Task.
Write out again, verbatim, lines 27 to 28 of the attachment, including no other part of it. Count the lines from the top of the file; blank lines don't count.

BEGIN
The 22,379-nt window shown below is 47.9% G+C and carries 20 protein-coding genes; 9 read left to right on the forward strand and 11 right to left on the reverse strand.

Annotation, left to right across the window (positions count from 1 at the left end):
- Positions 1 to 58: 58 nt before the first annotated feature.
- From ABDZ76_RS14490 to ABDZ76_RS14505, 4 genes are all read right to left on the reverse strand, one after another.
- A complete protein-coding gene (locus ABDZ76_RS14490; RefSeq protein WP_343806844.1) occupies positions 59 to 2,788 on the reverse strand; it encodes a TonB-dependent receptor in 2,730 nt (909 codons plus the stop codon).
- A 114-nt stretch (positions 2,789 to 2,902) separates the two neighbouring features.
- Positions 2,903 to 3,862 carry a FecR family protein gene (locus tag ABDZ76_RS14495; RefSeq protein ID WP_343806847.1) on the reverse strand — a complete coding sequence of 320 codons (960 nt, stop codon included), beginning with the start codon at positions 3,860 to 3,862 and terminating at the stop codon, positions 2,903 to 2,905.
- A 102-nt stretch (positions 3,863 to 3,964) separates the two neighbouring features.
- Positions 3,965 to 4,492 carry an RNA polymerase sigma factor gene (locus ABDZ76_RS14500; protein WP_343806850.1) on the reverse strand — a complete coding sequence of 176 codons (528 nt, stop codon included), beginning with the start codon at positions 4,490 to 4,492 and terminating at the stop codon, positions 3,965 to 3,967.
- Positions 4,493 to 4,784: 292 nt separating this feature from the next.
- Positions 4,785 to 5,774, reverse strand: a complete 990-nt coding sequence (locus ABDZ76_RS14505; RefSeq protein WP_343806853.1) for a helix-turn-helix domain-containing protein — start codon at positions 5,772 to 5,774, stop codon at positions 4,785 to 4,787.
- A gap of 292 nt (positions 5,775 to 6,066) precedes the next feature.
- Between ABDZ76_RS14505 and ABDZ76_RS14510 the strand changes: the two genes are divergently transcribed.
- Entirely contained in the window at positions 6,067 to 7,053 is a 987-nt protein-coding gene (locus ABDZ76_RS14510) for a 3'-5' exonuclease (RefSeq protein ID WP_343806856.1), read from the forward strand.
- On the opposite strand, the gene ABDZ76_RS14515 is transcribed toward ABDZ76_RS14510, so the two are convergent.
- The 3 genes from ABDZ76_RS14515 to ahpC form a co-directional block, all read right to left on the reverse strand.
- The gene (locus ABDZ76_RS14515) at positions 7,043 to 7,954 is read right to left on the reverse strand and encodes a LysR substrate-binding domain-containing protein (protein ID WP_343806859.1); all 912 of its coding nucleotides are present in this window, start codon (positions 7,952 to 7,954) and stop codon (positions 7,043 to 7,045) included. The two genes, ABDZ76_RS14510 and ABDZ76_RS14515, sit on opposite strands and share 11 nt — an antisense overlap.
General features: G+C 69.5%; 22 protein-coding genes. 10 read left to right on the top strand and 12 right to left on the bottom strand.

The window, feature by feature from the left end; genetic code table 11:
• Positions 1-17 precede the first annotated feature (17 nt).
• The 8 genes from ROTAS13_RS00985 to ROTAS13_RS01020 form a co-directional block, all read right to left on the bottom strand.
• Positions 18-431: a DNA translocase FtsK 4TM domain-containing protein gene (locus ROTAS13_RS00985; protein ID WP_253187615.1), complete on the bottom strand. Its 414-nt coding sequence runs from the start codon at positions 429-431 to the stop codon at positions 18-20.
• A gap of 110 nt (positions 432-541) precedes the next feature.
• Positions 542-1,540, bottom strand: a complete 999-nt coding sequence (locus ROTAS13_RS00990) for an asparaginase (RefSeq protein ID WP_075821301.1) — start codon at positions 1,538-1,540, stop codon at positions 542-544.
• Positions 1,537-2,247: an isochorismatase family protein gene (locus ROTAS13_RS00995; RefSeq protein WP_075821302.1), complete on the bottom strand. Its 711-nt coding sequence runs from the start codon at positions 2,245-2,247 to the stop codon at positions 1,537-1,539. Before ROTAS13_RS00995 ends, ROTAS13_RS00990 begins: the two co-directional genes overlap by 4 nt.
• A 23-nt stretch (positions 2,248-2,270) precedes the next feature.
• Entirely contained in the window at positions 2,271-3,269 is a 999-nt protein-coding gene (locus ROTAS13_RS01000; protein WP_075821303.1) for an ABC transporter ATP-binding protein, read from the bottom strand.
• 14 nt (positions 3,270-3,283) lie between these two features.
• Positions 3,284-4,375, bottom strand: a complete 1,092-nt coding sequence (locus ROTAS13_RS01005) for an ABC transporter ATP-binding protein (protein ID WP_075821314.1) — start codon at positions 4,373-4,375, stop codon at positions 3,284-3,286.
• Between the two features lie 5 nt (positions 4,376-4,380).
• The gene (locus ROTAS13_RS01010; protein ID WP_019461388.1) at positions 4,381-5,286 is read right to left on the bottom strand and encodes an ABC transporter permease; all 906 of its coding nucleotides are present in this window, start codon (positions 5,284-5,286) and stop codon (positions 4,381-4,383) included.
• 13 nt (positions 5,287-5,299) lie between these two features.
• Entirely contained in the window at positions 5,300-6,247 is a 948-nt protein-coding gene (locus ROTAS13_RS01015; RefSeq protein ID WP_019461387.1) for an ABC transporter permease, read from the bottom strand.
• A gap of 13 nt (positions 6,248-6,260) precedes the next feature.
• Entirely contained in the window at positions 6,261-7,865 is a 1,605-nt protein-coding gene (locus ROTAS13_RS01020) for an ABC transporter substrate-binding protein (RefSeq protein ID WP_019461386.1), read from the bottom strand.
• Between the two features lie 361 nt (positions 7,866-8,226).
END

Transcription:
• Entirely contained in the window at positions 2,271-3,269 is a 999-nt protein-coding gene (locus ROTAS13_RS01000; protein WP_075821303.1) for an ABC transporter ATP-binding protein, read from the bottom strand.
• 14 nt (positions 3,270-3,283) lie between these two features.